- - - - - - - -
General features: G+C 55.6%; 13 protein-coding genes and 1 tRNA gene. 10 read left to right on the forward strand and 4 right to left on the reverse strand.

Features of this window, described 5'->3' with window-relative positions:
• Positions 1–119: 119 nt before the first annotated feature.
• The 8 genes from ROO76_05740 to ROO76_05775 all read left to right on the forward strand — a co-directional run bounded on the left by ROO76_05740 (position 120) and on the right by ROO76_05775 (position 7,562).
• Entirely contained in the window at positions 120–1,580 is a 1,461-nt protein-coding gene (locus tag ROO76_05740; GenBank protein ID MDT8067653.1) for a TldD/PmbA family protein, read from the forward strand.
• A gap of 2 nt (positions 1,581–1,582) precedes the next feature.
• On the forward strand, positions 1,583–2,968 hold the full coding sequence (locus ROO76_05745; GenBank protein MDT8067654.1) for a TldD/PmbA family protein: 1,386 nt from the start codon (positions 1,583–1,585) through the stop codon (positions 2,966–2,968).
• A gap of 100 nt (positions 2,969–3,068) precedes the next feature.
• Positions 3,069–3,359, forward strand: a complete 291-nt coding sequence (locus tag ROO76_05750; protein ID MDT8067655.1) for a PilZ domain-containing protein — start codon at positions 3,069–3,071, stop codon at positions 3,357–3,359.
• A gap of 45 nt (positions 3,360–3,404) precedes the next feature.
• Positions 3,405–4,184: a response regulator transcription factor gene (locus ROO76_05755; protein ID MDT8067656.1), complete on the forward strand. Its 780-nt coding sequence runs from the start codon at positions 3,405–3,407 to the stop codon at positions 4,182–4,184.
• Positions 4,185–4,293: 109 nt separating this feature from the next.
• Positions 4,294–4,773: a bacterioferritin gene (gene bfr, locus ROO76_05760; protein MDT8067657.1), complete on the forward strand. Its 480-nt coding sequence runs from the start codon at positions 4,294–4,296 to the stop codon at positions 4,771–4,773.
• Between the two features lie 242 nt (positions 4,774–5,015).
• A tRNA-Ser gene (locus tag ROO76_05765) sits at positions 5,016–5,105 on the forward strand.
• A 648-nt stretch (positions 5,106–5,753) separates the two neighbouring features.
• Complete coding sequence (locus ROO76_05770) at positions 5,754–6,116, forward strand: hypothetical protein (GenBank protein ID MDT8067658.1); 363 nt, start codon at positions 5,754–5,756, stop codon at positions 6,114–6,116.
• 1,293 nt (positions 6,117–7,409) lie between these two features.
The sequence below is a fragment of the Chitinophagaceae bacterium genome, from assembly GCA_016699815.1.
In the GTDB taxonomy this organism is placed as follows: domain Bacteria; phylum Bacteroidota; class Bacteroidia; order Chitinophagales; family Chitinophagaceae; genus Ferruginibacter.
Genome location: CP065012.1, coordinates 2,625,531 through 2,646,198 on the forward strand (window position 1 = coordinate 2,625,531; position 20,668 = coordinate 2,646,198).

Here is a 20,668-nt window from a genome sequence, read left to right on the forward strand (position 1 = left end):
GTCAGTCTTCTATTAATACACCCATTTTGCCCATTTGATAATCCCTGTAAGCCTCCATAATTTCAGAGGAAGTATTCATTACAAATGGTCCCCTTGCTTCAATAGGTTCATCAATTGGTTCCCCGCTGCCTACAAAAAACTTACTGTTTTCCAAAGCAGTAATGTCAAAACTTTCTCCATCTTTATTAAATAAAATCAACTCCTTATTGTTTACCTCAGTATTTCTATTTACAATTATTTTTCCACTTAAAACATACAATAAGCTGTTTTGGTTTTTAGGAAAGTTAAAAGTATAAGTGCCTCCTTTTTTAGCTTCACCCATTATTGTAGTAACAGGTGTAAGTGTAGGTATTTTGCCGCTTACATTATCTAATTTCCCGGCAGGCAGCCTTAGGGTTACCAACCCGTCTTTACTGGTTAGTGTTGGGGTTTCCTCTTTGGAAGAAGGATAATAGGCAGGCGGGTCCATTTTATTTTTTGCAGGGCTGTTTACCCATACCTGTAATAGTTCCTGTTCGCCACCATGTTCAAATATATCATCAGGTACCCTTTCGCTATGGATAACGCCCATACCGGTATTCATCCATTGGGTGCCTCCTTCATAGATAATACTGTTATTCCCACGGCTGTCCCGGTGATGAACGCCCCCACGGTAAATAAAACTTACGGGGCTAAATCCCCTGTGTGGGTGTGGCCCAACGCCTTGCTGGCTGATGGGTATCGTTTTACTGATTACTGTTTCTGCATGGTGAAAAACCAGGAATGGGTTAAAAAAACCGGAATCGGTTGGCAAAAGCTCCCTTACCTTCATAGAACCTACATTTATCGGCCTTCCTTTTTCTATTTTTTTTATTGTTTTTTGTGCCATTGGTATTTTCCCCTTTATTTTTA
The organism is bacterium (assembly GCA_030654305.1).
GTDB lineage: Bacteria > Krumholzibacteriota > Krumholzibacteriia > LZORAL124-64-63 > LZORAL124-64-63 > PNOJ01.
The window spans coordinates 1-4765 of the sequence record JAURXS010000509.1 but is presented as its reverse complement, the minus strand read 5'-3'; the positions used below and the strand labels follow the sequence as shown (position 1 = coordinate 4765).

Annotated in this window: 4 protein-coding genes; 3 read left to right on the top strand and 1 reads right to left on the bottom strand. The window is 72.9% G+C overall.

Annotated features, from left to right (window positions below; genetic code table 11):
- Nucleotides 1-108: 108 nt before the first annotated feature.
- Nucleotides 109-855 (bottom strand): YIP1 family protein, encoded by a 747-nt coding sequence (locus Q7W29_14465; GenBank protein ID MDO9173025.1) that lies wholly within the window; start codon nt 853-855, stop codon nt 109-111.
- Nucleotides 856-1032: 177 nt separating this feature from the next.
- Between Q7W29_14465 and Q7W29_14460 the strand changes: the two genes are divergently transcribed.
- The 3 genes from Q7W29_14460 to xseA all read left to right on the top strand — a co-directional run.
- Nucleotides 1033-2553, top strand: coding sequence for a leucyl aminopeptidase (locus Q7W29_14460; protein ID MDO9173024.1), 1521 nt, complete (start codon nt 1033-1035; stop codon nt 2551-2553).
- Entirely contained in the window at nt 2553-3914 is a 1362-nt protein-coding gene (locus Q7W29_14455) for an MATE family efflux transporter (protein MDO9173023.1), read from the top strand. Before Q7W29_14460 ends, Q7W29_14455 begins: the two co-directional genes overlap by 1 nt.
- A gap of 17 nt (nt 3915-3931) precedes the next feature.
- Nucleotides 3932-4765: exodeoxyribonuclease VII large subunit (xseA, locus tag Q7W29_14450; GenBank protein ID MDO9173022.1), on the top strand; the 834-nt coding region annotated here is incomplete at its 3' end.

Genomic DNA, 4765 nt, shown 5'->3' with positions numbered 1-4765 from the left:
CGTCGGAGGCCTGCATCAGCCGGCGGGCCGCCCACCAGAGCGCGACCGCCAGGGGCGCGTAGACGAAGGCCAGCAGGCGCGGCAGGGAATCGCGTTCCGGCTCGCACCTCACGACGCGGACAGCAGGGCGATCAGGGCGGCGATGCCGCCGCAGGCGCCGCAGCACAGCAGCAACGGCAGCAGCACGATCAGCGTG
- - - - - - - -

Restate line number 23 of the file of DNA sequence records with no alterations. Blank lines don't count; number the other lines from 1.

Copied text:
GTCAGTCTTCTATTAATACACCCATTTTGCCCATTTGATAATCCCTGTAAGCCTCCATAATTTCAGAGGAAGTATTCATTACAAATGGTCCCCTTGCTTCAATAGGTTCATCAATTGGTTCCCCGCTGCCTACAAAAAACTTACTGTTTTCCAAAGCAGTAATGTCAAAACTTTCTCCATCTTTATTAAATAAAATCAACTCCTTATTGTTTACCTCAGTATTTCTATTTACAATTATTTTTCCACTTAAAACATACAATAAGCTGTTTTGGTTTTTAGGAAAGTTAAAAGTATAAGTGCCTCCTTTTTTAGCTTCACCCATTATTGTAGTAACAGGTGTAAGTGTAGGTATTTTGCCGCTTACATTATCTAATTTCCCGGCAGGCAGCCTTAGGGTTACCAACCCGTCTTTACTGGTTAGTGTTGGGGTTTCCTCTTTGGAAGAAGGATAATAGGCAGGCGGGTCCATTTTATTTTTTGCAGGGCTGTTTACCCATACCTGTAATAGTTCCTGTTCGCCACCATGTTCAAATATATCATCAGGTACCCTTTCGCTATGGATAACGCCCATACCGGTATTCATCCATTGGGTGCCTCCTTCATAGATAATACTGTTATTCCCACGGCTGTCCCGGTGATGAACGCCCCCACGGTAAATAAAACTTACGGGGCTAAATCCCCTGTGTGGGTGTGGCCCAACGCCTTGCTGGCTGATGGGTATCGTTTTACTGATTACTGTTTCTGCATGGTGAAAAACCAGGAATGGGTTAAAAAAACCGGAATCGGTTGGCAAAAGCTCCCTTACCTTCATAGAACCTACATTTATCGGCCTTCCTTTTTCTATTTTTTTTATTGTTTTTTGTGCCATTGGTATTTTCCCCTTTATTTTTA